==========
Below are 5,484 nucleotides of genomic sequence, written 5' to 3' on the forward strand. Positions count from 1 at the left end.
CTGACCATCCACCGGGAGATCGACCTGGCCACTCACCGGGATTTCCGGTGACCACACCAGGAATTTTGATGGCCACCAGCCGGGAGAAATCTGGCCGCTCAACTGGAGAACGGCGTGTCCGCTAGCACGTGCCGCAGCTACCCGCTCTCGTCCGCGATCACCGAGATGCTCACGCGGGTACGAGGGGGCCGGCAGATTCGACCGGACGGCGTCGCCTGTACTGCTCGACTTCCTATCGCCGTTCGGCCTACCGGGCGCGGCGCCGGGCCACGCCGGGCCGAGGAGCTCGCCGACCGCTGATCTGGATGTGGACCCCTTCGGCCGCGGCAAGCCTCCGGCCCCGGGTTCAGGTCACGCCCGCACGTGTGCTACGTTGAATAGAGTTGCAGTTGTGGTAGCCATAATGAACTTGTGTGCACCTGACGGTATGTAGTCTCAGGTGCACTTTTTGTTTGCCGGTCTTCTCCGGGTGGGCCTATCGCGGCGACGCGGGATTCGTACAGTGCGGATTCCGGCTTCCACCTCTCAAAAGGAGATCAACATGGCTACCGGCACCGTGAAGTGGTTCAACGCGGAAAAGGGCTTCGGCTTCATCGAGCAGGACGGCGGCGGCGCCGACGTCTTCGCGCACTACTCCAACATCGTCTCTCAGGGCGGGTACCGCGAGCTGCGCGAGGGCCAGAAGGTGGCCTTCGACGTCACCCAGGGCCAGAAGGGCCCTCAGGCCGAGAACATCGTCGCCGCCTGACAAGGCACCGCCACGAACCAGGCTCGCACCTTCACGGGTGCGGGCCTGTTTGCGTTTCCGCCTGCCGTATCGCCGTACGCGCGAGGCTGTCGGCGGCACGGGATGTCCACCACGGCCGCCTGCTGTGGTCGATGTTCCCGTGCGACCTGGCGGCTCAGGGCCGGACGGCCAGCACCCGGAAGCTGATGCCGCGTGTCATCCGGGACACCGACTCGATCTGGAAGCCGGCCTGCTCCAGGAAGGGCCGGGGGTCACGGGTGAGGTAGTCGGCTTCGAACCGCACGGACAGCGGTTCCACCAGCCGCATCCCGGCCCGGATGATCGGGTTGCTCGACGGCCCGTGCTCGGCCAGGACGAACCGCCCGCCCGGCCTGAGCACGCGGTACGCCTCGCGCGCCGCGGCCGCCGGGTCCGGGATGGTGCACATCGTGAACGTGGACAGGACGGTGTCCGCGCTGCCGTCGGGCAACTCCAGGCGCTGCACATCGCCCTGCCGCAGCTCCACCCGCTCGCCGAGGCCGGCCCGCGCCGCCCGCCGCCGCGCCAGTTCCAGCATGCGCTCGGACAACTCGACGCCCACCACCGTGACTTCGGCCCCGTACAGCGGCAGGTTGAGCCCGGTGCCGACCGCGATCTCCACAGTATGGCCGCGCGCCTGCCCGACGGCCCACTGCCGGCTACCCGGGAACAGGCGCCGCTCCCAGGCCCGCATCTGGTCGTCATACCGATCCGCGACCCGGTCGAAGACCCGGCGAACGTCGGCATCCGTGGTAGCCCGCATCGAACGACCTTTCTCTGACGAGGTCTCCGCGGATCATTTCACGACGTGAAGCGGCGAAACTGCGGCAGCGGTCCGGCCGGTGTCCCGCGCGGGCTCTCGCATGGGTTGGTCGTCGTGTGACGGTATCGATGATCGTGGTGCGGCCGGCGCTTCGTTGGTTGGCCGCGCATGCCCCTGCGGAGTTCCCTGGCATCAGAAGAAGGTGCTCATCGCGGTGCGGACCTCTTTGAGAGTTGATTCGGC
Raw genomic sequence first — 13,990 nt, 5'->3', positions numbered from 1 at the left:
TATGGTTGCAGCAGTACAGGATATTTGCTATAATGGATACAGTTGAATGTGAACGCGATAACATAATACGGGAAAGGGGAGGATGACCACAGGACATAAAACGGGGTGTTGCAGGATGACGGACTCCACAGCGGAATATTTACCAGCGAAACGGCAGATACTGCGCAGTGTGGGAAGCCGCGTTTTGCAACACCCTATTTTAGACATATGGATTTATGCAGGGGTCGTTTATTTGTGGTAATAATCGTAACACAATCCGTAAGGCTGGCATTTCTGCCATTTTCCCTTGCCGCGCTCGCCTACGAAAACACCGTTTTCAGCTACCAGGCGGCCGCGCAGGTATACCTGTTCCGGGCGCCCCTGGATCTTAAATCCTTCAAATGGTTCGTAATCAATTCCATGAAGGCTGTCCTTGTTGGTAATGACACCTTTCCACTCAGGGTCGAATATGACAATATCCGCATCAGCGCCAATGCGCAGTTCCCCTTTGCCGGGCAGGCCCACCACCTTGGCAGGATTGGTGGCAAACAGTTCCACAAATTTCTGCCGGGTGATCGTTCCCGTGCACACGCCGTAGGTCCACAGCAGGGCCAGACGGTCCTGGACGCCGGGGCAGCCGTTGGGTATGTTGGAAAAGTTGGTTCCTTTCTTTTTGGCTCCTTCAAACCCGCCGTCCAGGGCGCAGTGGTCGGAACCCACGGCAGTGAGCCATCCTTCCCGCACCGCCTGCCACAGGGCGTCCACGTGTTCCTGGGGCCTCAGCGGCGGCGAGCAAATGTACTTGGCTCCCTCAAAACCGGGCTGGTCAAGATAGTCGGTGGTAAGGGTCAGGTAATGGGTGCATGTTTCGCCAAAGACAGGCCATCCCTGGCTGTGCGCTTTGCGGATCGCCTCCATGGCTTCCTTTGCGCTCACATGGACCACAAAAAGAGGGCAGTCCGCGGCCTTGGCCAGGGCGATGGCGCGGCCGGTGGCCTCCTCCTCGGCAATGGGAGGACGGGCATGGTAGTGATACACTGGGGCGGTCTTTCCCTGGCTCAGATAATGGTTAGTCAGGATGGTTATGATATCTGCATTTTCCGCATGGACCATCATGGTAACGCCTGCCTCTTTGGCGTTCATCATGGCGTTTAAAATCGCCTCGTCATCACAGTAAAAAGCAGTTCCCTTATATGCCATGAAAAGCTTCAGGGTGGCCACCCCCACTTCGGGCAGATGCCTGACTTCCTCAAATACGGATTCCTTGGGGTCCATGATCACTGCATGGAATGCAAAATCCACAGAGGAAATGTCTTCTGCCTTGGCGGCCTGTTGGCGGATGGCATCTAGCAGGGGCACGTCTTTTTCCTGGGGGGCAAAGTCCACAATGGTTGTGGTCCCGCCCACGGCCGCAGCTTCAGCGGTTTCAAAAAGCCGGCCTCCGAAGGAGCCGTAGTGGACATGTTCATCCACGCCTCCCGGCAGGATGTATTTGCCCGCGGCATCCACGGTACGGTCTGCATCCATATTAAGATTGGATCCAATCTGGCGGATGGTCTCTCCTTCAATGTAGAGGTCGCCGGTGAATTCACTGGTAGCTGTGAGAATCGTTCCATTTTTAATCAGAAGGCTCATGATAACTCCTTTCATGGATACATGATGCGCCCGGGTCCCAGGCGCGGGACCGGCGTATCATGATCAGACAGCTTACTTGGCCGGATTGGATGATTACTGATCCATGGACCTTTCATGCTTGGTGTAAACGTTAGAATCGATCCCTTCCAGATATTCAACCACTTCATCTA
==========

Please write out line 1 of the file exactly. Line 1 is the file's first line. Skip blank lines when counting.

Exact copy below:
Below are 5,484 nucleotides of genomic sequence, written 5' to 3' on the forward strand. Positions count from 1 at the left end.